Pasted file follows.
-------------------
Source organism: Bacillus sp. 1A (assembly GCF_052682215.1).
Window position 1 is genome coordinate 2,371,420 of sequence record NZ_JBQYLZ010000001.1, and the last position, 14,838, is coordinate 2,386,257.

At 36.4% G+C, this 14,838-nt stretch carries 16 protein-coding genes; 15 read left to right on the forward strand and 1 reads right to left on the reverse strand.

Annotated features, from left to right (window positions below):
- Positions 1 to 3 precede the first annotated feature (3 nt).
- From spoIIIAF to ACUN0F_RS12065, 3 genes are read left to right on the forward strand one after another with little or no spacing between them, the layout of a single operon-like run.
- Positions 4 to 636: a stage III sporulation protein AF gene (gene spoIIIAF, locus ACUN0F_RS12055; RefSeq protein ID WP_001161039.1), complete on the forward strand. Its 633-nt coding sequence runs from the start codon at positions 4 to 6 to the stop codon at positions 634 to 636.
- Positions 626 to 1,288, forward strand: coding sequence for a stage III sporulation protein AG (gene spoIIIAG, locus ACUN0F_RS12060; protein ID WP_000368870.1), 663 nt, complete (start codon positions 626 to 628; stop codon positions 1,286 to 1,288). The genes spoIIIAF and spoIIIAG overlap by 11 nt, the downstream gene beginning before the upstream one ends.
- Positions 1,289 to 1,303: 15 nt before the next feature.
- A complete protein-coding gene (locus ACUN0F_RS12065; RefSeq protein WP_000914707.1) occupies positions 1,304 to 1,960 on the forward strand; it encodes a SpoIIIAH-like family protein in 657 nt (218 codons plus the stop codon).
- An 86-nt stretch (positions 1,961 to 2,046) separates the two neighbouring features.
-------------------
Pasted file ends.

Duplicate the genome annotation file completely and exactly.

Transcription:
Source organism: Bacillus sp. 1A (assembly GCF_052682215.1).
Window position 1 is genome coordinate 2,371,420 of sequence record NZ_JBQYLZ010000001.1, and the last position, 14,838, is coordinate 2,386,257.

At 36.4% G+C, this 14,838-nt stretch carries 16 protein-coding genes; 15 read left to right on the forward strand and 1 reads right to left on the reverse strand.

Annotated features, from left to right (window positions below):
- Positions 1 to 3 precede the first annotated feature (3 nt).
- From spoIIIAF to ACUN0F_RS12065, 3 genes are read left to right on the forward strand one after another with little or no spacing between them, the layout of a single operon-like run.
- Positions 4 to 636: a stage III sporulation protein AF gene (gene spoIIIAF, locus ACUN0F_RS12055; RefSeq protein ID WP_001161039.1), complete on the forward strand. Its 633-nt coding sequence runs from the start codon at positions 4 to 6 to the stop codon at positions 634 to 636.
- Positions 626 to 1,288, forward strand: coding sequence for a stage III sporulation protein AG (gene spoIIIAG, locus ACUN0F_RS12060; protein ID WP_000368870.1), 663 nt, complete (start codon positions 626 to 628; stop codon positions 1,286 to 1,288). The genes spoIIIAF and spoIIIAG overlap by 11 nt, the downstream gene beginning before the upstream one ends.
- Positions 1,289 to 1,303: 15 nt before the next feature.
- A complete protein-coding gene (locus ACUN0F_RS12065; RefSeq protein WP_000914707.1) occupies positions 1,304 to 1,960 on the forward strand; it encodes a SpoIIIAH-like family protein in 657 nt (218 codons plus the stop codon).
- An 86-nt stretch (positions 1,961 to 2,046) separates the two neighbouring features.